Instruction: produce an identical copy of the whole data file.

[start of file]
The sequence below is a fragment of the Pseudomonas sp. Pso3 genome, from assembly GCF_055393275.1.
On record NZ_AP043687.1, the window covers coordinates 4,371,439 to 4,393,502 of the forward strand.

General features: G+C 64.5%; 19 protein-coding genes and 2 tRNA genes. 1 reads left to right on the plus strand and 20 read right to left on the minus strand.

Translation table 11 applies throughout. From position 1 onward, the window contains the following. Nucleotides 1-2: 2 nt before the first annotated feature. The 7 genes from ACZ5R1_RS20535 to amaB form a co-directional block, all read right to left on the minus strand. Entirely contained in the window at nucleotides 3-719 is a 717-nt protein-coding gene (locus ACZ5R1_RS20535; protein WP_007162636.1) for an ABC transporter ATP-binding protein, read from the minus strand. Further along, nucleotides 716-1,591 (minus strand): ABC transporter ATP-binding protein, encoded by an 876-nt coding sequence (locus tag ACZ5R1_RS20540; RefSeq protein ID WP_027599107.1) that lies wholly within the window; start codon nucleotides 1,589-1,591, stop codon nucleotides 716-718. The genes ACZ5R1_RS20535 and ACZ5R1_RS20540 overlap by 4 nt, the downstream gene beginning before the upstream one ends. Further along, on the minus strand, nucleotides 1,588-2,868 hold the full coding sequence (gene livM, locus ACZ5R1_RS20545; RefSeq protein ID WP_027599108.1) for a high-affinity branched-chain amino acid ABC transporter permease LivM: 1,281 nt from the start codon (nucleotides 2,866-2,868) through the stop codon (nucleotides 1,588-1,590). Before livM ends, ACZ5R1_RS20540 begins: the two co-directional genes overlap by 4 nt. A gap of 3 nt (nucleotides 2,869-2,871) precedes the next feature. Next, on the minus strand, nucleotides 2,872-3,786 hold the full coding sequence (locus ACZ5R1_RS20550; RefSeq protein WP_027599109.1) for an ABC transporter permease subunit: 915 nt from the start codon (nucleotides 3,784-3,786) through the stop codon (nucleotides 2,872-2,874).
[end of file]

The sequence below is a fragment of the Pseudomonas sp. Pso3 genome, from assembly GCF_055393275.1.
On record NZ_AP043687.1, the window covers coordinates 4,371,439 to 4,393,502 of the forward strand.

General features: G+C 64.5%; 19 protein-coding genes and 2 tRNA genes. 1 reads left to right on the plus strand and 20 read right to left on the minus strand.

Translation table 11 applies throughout. From position 1 onward, the window contains the following. Nucleotides 1-2: 2 nt before the first annotated feature. The 7 genes from ACZ5R1_RS20535 to amaB form a co-directional block, all read right to left on the minus strand. Entirely contained in the window at nucleotides 3-719 is a 717-nt protein-coding gene (locus ACZ5R1_RS20535; protein WP_007162636.1) for an ABC transporter ATP-binding protein, read from the minus strand. Further along, nucleotides 716-1,591 (minus strand): ABC transporter ATP-binding protein, encoded by an 876-nt coding sequence (locus tag ACZ5R1_RS20540; RefSeq protein ID WP_027599107.1) that lies wholly within the window; start codon nucleotides 1,589-1,591, stop codon nucleotides 716-718. The genes ACZ5R1_RS20535 and ACZ5R1_RS20540 overlap by 4 nt, the downstream gene beginning before the upstream one ends. Further along, on the minus strand, nucleotides 1,588-2,868 hold the full coding sequence (gene livM, locus ACZ5R1_RS20545; RefSeq protein ID WP_027599108.1) for a high-affinity branched-chain amino acid ABC transporter permease LivM: 1,281 nt from the start codon (nucleotides 2,866-2,868) through the stop codon (nucleotides 1,588-1,590). Before livM ends, ACZ5R1_RS20540 begins: the two co-directional genes overlap by 4 nt. A gap of 3 nt (nucleotides 2,869-2,871) precedes the next feature. Next, on the minus strand, nucleotides 2,872-3,786 hold the full coding sequence (locus ACZ5R1_RS20550; RefSeq protein WP_027599109.1) for an ABC transporter permease subunit: 915 nt from the start codon (nucleotides 3,784-3,786) through the stop codon (nucleotides 2,872-2,874).